Set in a dismal dystopian Englandit is the first-person account of a juvenile delinquent who undergoes state-sponsored psychological rehabilitation for his aberrant behaviour. The novel satirizes extreme political systems that are based on opposing models of the perfectibility or incorrigibility of humanity. Written in a futuristic slang vocabulary invented by Burgess, in part by adaptation of Russian words, it was his most original and best-known work. Burgess, AnthonyAnthony Burgess,
Plot summary[ edit ] Part 1: Alex's world[ edit ] Alex is a year-old living in near-future dystopian England who leads his gang on a night of opportunistic, random "ultra-violence".
Alex's friends "droogs" in the novel's Anglo-Russian slang' Nadsat ' are Dim, a slow-witted bruiser who is the gang's muscle; Georgie, an ambitious second-in-command; and Pete, who mostly plays along as the droogs indulge their taste for ultra-violence. Characterised as a sociopath and hardened juvenile delinquent, Alex also displays intelligence, quick wit, and a predilection for classical music ; he is particularly fond of Beethovenreferred to as "Lovely Ludwig Van".
The novella begins with the droogs sitting in their favourite hangout, the Korova Milk Barand drinking "milk-plus" — a beverage consisting of milk laced with the customer's drug of choice — to prepare for a night of mayhem. They assault a scholar walking home from the public library; rob a store, leaving the owner and his wife bloodied and unconscious; beat up a beggar; then scuffle with a rival gang.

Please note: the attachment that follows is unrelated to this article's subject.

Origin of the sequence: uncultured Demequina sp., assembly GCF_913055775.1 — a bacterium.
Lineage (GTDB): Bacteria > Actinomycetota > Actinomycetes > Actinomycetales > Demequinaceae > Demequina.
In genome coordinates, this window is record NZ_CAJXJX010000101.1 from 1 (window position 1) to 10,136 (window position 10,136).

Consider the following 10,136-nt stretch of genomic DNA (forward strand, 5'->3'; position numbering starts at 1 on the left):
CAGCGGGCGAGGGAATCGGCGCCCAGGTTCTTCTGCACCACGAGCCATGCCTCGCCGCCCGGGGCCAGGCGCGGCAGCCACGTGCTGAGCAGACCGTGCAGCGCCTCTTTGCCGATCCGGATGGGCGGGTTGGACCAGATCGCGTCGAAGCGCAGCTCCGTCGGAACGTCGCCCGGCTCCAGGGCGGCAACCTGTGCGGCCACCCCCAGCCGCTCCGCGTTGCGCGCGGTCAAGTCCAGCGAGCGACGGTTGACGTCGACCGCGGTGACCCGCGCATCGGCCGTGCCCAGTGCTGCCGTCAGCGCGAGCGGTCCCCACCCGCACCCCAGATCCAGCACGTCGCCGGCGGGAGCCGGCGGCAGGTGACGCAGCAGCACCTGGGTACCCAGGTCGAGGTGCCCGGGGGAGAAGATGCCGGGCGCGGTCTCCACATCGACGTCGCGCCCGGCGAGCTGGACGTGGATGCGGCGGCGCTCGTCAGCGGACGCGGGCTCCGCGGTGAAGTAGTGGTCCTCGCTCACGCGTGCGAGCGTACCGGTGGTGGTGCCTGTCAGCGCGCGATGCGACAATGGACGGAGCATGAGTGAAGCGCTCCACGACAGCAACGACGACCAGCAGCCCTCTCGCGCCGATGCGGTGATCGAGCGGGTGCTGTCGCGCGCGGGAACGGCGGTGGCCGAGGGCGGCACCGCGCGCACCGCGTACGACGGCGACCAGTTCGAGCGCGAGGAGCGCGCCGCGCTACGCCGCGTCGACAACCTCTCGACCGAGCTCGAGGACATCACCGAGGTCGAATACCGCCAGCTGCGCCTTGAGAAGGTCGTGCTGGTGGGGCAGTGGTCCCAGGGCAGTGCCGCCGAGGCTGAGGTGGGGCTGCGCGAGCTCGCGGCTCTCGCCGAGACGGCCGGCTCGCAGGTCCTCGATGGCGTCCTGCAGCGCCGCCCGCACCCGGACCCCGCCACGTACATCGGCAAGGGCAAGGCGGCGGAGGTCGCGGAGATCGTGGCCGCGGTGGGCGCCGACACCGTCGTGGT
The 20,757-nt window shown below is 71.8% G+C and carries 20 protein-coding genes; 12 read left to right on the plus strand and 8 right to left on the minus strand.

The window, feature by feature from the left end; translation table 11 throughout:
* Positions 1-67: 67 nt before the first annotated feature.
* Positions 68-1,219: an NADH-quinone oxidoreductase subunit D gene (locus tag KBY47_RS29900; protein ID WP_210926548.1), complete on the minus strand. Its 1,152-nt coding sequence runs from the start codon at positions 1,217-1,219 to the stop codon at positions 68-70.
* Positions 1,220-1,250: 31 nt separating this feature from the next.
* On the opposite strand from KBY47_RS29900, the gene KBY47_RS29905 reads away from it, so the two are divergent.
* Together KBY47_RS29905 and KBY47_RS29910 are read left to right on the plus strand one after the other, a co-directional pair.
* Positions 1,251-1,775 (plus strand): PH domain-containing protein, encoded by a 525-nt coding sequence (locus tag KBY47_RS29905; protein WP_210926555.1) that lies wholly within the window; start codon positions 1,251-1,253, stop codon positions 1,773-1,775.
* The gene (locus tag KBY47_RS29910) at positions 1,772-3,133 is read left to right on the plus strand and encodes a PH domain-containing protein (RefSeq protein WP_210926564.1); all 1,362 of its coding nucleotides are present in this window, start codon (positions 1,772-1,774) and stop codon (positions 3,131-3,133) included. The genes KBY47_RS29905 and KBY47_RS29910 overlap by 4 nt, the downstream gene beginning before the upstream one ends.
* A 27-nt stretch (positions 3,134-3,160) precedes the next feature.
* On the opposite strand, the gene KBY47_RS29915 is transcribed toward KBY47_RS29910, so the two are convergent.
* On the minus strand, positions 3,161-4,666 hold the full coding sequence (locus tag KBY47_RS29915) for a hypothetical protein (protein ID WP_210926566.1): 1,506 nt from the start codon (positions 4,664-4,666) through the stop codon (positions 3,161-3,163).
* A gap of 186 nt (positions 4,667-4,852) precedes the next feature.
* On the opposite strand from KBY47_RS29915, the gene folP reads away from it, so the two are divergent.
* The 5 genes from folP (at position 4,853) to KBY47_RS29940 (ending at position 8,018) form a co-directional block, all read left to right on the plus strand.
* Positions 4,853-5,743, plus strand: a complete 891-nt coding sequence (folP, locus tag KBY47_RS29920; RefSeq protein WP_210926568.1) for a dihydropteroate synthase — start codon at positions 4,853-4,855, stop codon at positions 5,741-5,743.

Joyriding through the countryside in a stolen car, they break into an isolated cottage and terrorise the young couple living there, beating the husband and raping his wife. In a metafictional touch, the husband is a writer working on a manuscript called "A Clockwork Orange", and Alex contemptuously reads out a paragraph that states the novel's main theme before shredding the manuscript.
Back at the Korova, Alex strikes Dim for his crude response to a woman's singing of an operatic passage, and strains within the gang become apparent. At home in his parents' futuristic flat, Alex plays classical music at top volume, which he describes as giving him orgasmic bliss before falling asleep.
Alex coyly feigns illness to his parents to stay out of school the next day. Following an unexpected visit from P. Deltoid, his "post-corrective adviser", Alex visits a record store, where he meets two pre-teen girls. He invites them back to the flat, where he drugs and rapes them.
The next morning, Alex finds his droogs in a mutinous mood, waiting downstairs in the torn-up and graffitied lobby. Georgie challenges Alex for leadership of the gang, demanding that they pull a "man-sized" job.
Alex quells the rebellion by slashing Dim's hand and fighting with Georgie.
Then, in a show of generosity, he takes them to a bar, where Alex insists on following through on Georgie's idea to burgle the home of a wealthy elderly woman. Alex breaks in and knocks the woman unconscious; but, when he opens the door to let the others in, Dim strikes him in payback for the earlier fight.